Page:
WASHINGTON — Treasury Secretary Timothy Geithner asked Congress on Tuesday for broad new powers to regulate non-bank financial companies, such as troubled insurer American International Group, whose collapse could jeopardize the economy.
"AIG highlights broad failures of our financial system," Geithner told the House Financial Services Committee. "We must ensure that our country never faces this situation again."
At the same time, Federal Reserve Chairman Ben Bernanke revealed that he had considered suing to keep AIG from paying millions in executive bonuses but that his legal advisers counseled him against it.
Geithner acknowledged that the current climate of anger, including the furor over those retention bonuses, will complicate any effort by the Obama administration to get more bailout money from Congress. "We recognize it will be extraordinarily difficult," he said.
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The administration sought to use that rancor to build support for its financial overhaul proposals.
Geithner joined Bernanke in calling for greater governmental authority over complicated and troubled financial companies — power they likened to the authority wielded over banks by the Federal Deposit Insurance Corp. That includes the power to seize control of institutions, take over their bad loans and other illiquid assets and sell good ones to competitors.
AIG is a globally interconnected colossus, with 74 million customers worldwide and operations in more than 130 countries. The government decided it was simply too big to let fail.
"Its failure could have resulted in a 1930s-style global financial and economic meltdown, with catastrophic implications for production, income and jobs," Bernanke told the panel.
Geithner, Bernanke and New York Fed President William C. Dudley testified in a rare joint appearance before the panel. Their testimony came a day after the Fed unveiled a new bank rescue plan under which the government would take responsibility for up to $1 trillion in sour mortgage securities with the help of private investors.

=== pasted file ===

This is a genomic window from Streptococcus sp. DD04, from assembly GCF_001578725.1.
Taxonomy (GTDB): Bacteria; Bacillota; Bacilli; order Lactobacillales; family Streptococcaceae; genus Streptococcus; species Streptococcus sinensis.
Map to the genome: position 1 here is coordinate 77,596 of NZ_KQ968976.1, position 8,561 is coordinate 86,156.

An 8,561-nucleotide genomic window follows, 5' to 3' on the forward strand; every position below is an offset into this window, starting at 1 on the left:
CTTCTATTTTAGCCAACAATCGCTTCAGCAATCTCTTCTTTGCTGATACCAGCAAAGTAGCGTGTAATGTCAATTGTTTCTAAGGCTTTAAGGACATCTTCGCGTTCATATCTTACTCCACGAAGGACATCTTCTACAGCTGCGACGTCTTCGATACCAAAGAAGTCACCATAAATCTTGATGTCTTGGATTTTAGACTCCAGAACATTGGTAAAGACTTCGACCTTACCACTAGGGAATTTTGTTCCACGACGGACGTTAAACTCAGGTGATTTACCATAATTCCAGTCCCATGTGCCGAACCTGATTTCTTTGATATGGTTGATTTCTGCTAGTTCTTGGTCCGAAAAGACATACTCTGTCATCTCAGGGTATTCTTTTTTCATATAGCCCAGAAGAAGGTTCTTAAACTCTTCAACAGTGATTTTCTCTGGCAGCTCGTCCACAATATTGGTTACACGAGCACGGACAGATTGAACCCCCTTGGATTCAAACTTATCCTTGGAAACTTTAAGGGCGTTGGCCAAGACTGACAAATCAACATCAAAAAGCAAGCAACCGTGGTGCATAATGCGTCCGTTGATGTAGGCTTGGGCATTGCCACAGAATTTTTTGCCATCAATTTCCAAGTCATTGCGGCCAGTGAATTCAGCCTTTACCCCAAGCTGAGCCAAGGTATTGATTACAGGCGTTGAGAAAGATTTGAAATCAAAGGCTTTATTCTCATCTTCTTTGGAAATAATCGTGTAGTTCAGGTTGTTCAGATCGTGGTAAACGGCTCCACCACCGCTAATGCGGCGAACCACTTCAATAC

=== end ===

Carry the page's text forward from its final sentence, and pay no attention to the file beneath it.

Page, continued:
Much of Tuesday's discussion centered on ways to help the government better deal with future AIG-like companies.
"As we have seen with AIG, distress at large, interconnected, non-depository financial institutions can pose systemic risks just as distress at banks can," Geith-ner said. "The administration proposes legislation to give the U.S. government the same basic set of tools for addressing financial distress at non-banks as it has in the bank context."
Geithner made it clear he thinks the treasury secretary should be granted unprecedented power, after consultation with Federal Reserve Board officials, to take control of a major financial institution and run it. The treasury chief is an official of the administration, unlike the FDIC, which is an independent regulatory agency.
The witnesses were asked whether AIG would have been treated any differently, including the payment of $165 million in bonuses this month, if such powers had existed last September, when the Fed began the government bailout of the insurer.
"Quite differently. It could have been taken into receivership or conservatorship. ... The bonus issue would not have arisen," Bernanke said.
He said that contracts providing for the bonuses could have been adjusted and "we could have taken haircuts" against some of AIG's financial obligations to other companies.